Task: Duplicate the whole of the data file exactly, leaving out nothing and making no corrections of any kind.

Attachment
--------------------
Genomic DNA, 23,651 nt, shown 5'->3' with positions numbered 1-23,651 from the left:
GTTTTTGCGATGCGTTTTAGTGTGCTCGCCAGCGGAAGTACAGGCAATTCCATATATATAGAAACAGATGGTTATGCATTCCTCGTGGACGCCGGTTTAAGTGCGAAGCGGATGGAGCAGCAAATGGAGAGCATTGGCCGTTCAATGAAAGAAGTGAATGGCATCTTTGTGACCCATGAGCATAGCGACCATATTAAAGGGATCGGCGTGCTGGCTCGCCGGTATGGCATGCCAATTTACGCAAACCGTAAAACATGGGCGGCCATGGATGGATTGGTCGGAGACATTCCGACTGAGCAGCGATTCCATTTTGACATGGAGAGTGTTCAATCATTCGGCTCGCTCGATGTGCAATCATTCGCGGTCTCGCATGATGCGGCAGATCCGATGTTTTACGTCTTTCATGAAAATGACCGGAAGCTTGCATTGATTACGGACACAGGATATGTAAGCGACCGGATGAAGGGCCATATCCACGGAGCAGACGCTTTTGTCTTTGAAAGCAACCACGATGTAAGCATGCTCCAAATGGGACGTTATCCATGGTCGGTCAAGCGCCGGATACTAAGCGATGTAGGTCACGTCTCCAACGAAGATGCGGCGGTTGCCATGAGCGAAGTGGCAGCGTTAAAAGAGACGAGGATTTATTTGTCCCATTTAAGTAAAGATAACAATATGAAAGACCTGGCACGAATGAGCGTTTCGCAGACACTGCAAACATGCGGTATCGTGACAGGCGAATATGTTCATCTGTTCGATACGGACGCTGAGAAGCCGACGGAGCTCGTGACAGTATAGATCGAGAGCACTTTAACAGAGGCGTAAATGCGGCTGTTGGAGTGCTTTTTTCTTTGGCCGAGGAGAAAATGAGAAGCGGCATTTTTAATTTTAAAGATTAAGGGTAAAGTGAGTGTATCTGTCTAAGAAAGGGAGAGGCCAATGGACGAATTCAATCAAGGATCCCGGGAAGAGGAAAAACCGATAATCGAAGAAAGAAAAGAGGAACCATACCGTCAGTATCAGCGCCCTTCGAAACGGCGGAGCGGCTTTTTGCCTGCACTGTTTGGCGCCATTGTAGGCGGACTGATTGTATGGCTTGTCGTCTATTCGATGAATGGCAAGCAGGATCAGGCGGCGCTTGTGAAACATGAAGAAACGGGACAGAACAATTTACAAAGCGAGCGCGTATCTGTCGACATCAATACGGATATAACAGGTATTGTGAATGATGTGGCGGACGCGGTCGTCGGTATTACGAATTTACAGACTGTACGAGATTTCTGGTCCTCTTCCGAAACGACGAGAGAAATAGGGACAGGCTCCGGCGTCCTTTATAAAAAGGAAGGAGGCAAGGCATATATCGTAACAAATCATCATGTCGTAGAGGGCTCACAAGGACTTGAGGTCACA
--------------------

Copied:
Genomic DNA, 23,651 nt, shown 5'->3' with positions numbered 1-23,651 from the left:
GTTTTTGCGATGCGTTTTAGTGTGCTCGCCAGCGGAAGTACAGGCAATTCCATATATATAGAAACAGATGGTTATGCATTCCTCGTGGACGCCGGTTTAAGTGCGAAGCGGATGGAGCAGCAAATGGAGAGCATTGGCCGTTCAATGAAAGAAGTGAATGGCATCTTTGTGACCCATGAGCATAGCGACCATATTAAAGGGATCGGCGTGCTGGCTCGCCGGTATGGCATGCCAATTTACGCAAACCGTAAAACATGGGCGGCCATGGATGGATTGGTCGGAGACATTCCGACTGAGCAGCGATTCCATTTTGACATGGAGAGTGTTCAATCATTCGGCTCGCTCGATGTGCAATCATTCGCGGTCTCGCATGATGCGGCAGATCCGATGTTTTACGTCTTTCATGAAAATGACCGGAAGCTTGCATTGATTACGGACACAGGATATGTAAGCGACCGGATGAAGGGCCATATCCACGGAGCAGACGCTTTTGTCTTTGAAAGCAACCACGATGTAAGCATGCTCCAAATGGGACGTTATCCATGGTCGGTCAAGCGCCGGATACTAAGCGATGTAGGTCACGTCTCCAACGAAGATGCGGCGGTTGCCATGAGCGAAGTGGCAGCGTTAAAAGAGACGAGGATTTATTTGTCCCATTTAAGTAAAGATAACAATATGAAAGACCTGGCACGAATGAGCGTTTCGCAGACACTGCAAACATGCGGTATCGTGACAGGCGAATATGTTCATCTGTTCGATACGGACGCTGAGAAGCCGACGGAGCTCGTGACAGTATAGATCGAGAGCACTTTAACAGAGGCGTAAATGCGGCTGTTGGAGTGCTTTTTTCTTTGGCCGAGGAGAAAATGAGAAGCGGCATTTTTAATTTTAAAGATTAAGGGTAAAGTGAGTGTATCTGTCTAAGAAAGGGAGAGGCCAATGGACGAATTCAATCAAGGATCCCGGGAAGAGGAAAAACCGATAATCGAAGAAAGAAAAGAGGAACCATACCGTCAGTATCAGCGCCCTTCGAAACGGCGGAGCGGCTTTTTGCCTGCACTGTTTGGCGCCATTGTAGGCGGACTGATTGTATGGCTTGTCGTCTATTCGATGAATGGCAAGCAGGATCAGGCGGCGCTTGTGAAACATGAAGAAACGGGACAGAACAATTTACAAAGCGAGCGCGTATCTGTCGACATCAATACGGATATAACAGGTATTGTGAATGATGTGGCGGACGCGGTCGTCGGTATTACGAATTTACAGACTGTACGAGATTTCTGGTCCTCTTCCGAAACGACGAGAGAAATAGGGACAGGCTCCGGCGTCCTTTATAAAAAGGAAGGAGGCAAGGCATATATCGTAACAAATCATCATGTCGTAGAGGGCTCACAAGGACTTGAGGTCACA